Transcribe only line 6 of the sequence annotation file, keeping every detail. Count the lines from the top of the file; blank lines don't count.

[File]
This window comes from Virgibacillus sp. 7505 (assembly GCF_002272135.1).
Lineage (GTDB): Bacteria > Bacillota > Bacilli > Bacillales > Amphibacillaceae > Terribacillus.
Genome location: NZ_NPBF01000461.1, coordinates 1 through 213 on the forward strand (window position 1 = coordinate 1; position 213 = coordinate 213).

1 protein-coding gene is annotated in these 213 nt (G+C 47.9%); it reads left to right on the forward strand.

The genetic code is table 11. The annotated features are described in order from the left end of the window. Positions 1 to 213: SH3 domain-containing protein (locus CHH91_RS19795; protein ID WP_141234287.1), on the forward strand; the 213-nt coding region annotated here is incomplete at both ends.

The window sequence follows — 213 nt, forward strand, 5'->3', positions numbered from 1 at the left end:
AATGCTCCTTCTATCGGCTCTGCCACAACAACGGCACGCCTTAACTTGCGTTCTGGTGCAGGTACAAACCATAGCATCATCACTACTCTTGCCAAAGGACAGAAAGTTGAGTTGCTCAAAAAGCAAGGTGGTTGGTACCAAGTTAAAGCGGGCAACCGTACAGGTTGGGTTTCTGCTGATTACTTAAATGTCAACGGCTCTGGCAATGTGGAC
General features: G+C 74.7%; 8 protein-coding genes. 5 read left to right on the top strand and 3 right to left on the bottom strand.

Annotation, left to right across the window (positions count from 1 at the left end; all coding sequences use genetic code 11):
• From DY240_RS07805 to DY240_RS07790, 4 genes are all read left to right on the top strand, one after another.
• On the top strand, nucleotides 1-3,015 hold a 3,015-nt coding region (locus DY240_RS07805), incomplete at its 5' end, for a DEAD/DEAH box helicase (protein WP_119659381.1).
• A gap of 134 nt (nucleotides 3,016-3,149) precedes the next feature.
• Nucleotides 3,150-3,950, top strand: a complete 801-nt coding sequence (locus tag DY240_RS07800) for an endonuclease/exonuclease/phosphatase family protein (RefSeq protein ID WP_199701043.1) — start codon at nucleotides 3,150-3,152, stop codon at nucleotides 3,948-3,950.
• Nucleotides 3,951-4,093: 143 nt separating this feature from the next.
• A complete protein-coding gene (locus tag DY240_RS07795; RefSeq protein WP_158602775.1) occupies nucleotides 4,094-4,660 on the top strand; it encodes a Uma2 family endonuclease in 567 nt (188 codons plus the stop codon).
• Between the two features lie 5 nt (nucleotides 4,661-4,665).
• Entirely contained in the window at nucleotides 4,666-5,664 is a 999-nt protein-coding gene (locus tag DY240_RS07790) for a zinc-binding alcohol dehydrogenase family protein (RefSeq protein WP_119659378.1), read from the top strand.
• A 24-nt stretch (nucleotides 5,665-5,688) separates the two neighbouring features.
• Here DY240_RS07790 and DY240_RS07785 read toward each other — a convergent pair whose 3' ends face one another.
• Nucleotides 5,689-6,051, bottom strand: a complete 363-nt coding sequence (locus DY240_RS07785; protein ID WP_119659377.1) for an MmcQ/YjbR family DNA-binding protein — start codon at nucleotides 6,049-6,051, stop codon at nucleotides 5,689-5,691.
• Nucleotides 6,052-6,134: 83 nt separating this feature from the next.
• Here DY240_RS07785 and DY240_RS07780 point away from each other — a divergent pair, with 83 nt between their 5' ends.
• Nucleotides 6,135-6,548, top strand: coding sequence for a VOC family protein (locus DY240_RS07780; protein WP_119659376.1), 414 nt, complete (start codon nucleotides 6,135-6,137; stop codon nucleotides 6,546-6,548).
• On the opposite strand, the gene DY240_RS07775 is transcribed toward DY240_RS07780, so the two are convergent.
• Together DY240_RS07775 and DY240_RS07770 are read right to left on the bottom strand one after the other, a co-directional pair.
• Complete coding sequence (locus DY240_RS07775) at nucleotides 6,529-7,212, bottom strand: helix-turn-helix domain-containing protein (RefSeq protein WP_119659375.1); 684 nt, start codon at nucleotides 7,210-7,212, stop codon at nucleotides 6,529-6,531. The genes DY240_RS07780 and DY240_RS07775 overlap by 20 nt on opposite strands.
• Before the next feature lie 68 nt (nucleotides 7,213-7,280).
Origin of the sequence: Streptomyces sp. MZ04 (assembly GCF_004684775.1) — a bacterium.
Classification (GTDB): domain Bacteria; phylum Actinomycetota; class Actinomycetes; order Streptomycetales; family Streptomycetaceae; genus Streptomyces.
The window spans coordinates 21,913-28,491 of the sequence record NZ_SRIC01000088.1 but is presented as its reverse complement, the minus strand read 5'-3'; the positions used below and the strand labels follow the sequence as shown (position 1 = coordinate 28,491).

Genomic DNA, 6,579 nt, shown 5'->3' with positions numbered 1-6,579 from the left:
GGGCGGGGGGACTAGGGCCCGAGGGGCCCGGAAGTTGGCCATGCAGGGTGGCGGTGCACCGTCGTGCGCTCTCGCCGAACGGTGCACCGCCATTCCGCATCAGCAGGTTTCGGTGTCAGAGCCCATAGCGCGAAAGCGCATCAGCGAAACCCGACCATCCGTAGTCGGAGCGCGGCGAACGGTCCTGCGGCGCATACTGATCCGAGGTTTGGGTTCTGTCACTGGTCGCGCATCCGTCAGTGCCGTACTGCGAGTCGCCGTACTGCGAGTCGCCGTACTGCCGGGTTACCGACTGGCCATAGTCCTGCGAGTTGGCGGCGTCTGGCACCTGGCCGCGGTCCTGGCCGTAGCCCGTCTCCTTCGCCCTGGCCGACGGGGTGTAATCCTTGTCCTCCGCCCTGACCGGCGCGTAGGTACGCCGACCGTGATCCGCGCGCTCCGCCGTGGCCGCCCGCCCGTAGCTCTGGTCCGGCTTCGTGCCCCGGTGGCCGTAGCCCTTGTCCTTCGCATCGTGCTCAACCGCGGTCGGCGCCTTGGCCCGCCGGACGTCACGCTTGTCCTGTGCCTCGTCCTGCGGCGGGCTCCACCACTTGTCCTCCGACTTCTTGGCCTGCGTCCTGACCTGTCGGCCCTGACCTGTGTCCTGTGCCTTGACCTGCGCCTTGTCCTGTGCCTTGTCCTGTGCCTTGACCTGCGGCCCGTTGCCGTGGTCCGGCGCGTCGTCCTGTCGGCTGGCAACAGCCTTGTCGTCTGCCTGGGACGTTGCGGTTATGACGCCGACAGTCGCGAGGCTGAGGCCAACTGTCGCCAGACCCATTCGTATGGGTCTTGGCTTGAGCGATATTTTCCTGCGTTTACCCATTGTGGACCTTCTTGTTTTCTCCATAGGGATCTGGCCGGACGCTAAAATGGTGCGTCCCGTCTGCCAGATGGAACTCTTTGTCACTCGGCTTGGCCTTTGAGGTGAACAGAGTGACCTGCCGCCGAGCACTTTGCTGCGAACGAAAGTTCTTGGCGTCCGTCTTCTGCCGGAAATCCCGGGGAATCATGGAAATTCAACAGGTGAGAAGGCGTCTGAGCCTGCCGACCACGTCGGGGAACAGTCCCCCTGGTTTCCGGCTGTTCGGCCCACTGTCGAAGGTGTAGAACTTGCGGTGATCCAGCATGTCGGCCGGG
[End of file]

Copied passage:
The window sequence follows — 213 nt, forward strand, 5'->3', positions numbered from 1 at the left end: